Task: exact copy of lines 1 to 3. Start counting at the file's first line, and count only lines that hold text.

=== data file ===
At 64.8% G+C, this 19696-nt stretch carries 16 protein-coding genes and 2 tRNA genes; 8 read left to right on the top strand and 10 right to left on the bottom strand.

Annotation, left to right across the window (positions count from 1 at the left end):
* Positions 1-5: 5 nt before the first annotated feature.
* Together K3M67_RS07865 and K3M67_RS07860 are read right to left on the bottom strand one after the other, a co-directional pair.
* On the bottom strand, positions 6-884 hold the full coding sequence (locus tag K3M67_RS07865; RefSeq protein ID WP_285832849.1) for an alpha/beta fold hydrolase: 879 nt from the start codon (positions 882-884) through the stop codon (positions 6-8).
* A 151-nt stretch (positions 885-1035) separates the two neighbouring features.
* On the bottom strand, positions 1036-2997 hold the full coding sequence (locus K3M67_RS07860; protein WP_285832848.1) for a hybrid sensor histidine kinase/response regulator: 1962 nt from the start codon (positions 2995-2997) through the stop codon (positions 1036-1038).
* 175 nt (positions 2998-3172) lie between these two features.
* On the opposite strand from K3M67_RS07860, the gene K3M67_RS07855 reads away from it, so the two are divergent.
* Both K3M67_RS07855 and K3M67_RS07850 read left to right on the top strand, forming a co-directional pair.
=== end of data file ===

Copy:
At 64.8% G+C, this 19696-nt stretch carries 16 protein-coding genes and 2 tRNA genes; 8 read left to right on the top strand and 10 right to left on the bottom strand.

Annotation, left to right across the window (positions count from 1 at the left end):
* Positions 1-5: 5 nt before the first annotated feature.